With all the talk of feminism these days, and all my interest in it, I felt uncomfortable.
It seemed like the NFL was trying too hard to bring themselves out of the recent scandals in their franchise. Katy Perry, for me, did not wipe away all the bad judgement and the celebration of star players and athleticism our world idolizes.
I don’t want to feel this way about anything that brings such joy to others. I’ve seen it. I try to understand the passion with which they express their love of football. I just wish we could value such things as criminal behaviour and spousal abuse not at all, instead valuing things like playing fair and no cheating. These values and rules of the NFL and organizations like it are hard for me to wrap my head around, but it seems to be a powerful force that I have to accept. I just hope it remains all fun and games, yet I know there’s more going on than meets the eye.
I read the books. As both a reader and a writer I was curious.
Since then the love for these books (originally Twilight fan fiction) grew for so many, but I was unimpressed by the silly catch phrases and the silly banter between main characters Ana and Christian;.
A fantasy come to life, from one middle-aged woman’s brain to millions of women, looking for a thrill.
I do not ignore or underestimate the cultural value of a book like this, come to life on screen.
I know it is nothing more than a romantic experience for so many ladies. I know how I take it, as nothing but a story. It’s fiction and I put it in its proper place.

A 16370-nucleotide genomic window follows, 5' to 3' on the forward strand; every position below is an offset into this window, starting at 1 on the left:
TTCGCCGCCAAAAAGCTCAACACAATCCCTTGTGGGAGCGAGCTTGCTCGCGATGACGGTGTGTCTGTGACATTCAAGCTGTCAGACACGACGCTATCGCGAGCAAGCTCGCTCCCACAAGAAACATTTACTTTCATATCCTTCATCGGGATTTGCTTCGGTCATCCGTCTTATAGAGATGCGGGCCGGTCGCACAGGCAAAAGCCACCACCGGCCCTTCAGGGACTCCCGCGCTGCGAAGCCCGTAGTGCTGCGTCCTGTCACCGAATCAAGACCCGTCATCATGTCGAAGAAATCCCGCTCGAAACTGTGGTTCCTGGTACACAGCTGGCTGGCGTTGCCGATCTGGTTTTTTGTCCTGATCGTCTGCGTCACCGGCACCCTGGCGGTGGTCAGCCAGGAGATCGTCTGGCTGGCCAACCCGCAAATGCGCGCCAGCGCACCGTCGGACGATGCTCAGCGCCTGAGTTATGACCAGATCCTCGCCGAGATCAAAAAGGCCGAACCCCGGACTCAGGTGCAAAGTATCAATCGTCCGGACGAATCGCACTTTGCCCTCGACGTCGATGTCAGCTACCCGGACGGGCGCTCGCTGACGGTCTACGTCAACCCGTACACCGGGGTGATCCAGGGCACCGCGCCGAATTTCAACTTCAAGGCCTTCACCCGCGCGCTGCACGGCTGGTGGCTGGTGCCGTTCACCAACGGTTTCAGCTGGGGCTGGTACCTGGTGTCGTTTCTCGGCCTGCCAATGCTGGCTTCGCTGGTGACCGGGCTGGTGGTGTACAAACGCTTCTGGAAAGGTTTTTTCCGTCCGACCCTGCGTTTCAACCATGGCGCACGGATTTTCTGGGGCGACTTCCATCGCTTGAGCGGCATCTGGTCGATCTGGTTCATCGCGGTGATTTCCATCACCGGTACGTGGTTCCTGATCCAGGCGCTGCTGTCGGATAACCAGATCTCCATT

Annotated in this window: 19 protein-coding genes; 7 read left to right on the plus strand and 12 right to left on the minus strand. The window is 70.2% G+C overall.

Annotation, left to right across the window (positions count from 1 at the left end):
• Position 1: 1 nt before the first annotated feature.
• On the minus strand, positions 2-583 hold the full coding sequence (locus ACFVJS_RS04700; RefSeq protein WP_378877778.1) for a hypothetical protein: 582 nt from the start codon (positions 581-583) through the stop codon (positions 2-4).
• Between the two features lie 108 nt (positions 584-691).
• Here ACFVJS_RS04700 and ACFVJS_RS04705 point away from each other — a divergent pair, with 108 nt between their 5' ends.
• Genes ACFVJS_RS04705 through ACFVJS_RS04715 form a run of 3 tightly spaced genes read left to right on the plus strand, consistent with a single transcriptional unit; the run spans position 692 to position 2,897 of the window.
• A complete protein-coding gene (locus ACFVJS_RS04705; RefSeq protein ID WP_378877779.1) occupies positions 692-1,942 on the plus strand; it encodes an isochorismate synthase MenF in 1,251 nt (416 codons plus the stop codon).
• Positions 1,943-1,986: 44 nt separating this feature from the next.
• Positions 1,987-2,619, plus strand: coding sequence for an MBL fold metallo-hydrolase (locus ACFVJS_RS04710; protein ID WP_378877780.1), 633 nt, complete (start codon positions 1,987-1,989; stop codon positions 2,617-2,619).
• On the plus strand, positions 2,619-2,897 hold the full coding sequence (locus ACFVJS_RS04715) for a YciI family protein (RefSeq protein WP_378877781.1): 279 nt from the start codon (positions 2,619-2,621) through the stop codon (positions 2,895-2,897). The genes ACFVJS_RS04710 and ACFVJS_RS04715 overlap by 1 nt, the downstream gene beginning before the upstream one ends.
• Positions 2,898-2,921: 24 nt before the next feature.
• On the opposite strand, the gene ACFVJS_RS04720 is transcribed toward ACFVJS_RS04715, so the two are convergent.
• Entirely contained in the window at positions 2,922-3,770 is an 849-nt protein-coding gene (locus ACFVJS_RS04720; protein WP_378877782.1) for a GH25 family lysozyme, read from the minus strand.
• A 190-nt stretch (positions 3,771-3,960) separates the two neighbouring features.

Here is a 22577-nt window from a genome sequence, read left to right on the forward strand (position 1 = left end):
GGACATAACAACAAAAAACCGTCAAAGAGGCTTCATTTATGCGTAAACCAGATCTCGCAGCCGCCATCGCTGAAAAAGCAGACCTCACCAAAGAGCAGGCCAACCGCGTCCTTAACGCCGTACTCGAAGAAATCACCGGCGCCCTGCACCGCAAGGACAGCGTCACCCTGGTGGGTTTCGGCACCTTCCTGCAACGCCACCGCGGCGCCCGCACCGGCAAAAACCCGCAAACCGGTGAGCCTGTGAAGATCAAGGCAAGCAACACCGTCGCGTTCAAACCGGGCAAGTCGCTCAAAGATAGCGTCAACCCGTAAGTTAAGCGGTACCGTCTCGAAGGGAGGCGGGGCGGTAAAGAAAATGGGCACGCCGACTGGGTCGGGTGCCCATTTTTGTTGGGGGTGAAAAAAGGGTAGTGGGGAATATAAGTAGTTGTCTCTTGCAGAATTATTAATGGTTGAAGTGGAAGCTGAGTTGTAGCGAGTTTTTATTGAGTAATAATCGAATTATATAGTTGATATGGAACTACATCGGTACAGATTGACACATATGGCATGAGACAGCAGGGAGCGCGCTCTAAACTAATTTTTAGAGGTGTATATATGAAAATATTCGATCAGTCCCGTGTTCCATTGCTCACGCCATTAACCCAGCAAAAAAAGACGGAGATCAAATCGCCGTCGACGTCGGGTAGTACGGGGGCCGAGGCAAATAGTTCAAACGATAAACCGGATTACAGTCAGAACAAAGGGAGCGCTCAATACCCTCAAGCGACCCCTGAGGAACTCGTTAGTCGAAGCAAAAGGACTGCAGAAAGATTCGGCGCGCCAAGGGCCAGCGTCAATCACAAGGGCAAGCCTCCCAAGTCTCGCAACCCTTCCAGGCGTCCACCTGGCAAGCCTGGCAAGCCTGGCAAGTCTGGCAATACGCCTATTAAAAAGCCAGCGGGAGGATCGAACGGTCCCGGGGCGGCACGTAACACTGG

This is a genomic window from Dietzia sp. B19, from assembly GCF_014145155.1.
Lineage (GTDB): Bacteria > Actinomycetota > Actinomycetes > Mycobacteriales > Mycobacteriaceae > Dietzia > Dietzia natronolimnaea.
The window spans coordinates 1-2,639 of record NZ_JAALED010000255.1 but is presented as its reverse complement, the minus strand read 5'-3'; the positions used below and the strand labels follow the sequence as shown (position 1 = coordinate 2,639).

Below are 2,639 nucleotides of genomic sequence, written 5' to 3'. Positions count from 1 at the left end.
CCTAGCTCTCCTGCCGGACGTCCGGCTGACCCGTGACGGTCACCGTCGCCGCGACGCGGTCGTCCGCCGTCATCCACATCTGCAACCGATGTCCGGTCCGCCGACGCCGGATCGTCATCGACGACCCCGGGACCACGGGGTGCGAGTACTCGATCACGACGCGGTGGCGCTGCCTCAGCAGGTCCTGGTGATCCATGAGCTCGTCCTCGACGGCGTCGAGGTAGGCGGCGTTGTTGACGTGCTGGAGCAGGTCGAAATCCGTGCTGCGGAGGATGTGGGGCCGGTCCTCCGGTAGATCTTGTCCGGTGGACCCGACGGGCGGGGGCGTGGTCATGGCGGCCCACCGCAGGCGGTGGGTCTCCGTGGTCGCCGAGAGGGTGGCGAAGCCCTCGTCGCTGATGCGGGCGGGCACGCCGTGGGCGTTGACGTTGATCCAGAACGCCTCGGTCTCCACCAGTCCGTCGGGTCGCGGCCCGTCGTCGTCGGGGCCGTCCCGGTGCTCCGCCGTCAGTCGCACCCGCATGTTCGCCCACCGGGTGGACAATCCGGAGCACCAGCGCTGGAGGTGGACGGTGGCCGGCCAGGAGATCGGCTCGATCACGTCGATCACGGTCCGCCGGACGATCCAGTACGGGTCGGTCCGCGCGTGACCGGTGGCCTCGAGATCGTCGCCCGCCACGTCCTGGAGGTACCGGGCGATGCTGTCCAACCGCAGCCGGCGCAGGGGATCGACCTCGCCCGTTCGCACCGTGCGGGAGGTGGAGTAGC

I don’t know if impressionable youth are able to do the same thing. However, I am not prepared to hide and shy away from the things people like James are thinking.
Feminism is an important issue for me and I can’t begin to imagine what a movie like this says about our society, both men and women.
If any person has been hurt by a serious issue like controlling and abusive behaviour, and this movie reminds then of those traumatic experiences, I think we should be sensitive to that.
If Fifty Shades is enough to open wounds for those who have experienced real abuse in their lives, then I want to recognize that, instead of simply brushing it away.
Something like this doesn’t make the money it does and draw in the number of movie-goers it does if it hasn’t made an impact. That is impossible to ignore.
I want to remain willing to have an open dialogue about issues of gender equality, sexual rights, all with the proper amount of love and respect.
Women should be able to make up their own minds, as to what they want to watch or read, without completely dismissing the very real feelings of shame and regret that exist for so many, both women and men alike.
All these stories are, for the most part, not going away. These things rarely vanish, but rather are changed and altered with time.
Today I wanted to speak my mind and hope to show that compassion, even in the face of disagreements and differing opinions, is indeed possible. It is the common thread we all must not lose sight of.
Two days left and I will continue to share my view of what compassion means to me. It isn’t over just yet.